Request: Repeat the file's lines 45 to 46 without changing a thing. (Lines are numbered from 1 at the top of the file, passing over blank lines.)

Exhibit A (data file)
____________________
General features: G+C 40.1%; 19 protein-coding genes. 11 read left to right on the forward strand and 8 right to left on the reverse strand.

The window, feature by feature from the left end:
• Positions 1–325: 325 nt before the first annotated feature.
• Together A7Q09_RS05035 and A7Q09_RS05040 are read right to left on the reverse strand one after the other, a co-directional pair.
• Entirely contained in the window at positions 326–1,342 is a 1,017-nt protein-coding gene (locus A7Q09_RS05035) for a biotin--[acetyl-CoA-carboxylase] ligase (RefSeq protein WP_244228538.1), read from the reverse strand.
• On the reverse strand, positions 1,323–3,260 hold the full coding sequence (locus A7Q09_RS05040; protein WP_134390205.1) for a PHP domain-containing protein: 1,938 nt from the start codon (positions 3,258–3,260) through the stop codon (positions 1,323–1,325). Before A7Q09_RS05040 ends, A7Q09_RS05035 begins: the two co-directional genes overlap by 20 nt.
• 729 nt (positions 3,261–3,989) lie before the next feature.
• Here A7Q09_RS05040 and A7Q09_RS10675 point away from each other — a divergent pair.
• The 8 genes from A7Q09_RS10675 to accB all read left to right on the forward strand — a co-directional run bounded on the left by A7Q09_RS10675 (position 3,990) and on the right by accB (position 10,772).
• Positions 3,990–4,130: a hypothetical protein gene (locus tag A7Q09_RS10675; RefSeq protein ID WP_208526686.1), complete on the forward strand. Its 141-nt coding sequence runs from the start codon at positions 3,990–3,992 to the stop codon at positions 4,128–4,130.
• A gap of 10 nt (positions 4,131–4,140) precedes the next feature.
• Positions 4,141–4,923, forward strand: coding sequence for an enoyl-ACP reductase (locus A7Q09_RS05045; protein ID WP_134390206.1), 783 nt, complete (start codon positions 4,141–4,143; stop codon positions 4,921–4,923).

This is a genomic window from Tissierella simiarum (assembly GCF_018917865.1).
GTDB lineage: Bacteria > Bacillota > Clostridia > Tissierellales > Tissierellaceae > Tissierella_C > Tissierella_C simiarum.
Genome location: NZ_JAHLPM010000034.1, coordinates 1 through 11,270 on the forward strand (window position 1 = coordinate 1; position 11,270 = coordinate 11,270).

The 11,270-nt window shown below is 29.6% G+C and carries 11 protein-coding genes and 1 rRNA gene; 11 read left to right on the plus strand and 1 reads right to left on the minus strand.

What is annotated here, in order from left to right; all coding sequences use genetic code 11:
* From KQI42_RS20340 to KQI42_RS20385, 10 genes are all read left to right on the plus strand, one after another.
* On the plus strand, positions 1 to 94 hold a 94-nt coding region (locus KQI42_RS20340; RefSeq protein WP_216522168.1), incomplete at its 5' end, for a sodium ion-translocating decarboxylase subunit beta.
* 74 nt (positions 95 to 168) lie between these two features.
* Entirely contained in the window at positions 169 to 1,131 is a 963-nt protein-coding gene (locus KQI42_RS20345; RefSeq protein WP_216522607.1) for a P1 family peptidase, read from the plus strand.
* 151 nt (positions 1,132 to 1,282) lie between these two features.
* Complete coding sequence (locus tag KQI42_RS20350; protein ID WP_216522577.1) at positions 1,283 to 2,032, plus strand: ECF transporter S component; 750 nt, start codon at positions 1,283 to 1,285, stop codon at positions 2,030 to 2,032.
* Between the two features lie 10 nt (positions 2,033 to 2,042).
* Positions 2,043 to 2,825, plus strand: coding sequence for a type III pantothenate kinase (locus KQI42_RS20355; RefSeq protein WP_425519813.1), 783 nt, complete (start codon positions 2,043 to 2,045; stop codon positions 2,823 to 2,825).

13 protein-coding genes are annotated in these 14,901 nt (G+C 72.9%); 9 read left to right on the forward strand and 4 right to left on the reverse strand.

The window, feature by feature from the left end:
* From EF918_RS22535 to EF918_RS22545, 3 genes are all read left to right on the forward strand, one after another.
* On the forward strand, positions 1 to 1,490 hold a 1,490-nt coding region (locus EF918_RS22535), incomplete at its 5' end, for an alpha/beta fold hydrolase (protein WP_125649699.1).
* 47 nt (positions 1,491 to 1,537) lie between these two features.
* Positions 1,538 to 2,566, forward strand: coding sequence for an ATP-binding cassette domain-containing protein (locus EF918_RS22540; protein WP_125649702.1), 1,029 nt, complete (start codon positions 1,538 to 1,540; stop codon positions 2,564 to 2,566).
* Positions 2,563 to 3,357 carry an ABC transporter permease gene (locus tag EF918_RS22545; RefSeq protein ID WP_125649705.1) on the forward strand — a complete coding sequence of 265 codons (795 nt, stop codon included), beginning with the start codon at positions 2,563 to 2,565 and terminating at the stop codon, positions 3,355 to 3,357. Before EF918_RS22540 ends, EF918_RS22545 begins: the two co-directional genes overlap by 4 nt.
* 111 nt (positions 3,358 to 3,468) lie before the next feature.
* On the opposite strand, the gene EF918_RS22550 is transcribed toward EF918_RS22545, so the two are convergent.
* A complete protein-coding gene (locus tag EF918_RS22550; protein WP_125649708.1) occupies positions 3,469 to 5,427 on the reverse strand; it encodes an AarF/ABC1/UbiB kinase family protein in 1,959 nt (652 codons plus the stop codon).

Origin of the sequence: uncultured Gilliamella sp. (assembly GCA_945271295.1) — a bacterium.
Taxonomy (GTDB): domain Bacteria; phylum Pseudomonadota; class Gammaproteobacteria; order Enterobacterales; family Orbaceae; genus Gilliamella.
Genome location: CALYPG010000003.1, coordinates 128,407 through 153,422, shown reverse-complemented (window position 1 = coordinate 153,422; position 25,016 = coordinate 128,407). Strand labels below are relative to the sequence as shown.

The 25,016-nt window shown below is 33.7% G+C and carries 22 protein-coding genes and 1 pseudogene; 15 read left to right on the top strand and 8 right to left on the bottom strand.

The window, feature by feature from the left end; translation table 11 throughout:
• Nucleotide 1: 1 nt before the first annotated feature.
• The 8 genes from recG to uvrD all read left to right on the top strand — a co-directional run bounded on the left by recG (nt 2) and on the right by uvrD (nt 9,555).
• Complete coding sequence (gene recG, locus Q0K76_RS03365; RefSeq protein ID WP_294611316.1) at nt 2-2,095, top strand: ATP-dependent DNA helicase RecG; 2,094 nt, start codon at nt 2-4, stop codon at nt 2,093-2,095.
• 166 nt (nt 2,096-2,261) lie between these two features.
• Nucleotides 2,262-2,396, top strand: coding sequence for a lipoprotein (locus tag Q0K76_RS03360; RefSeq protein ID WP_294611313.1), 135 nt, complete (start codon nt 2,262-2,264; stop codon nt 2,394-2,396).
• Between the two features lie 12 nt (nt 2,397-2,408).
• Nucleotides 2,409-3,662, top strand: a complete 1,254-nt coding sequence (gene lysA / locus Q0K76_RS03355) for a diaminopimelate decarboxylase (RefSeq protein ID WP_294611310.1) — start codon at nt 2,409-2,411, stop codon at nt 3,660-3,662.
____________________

• Nucleotides 2,262-2,396, top strand: coding sequence for a lipoprotein (locus tag Q0K76_RS03360; RefSeq protein ID WP_294611313.1), 135 nt, complete (start codon nt 2,262-2,264; stop codon nt 2,394-2,396).
• Between the two features lie 12 nt (nt 2,397-2,408).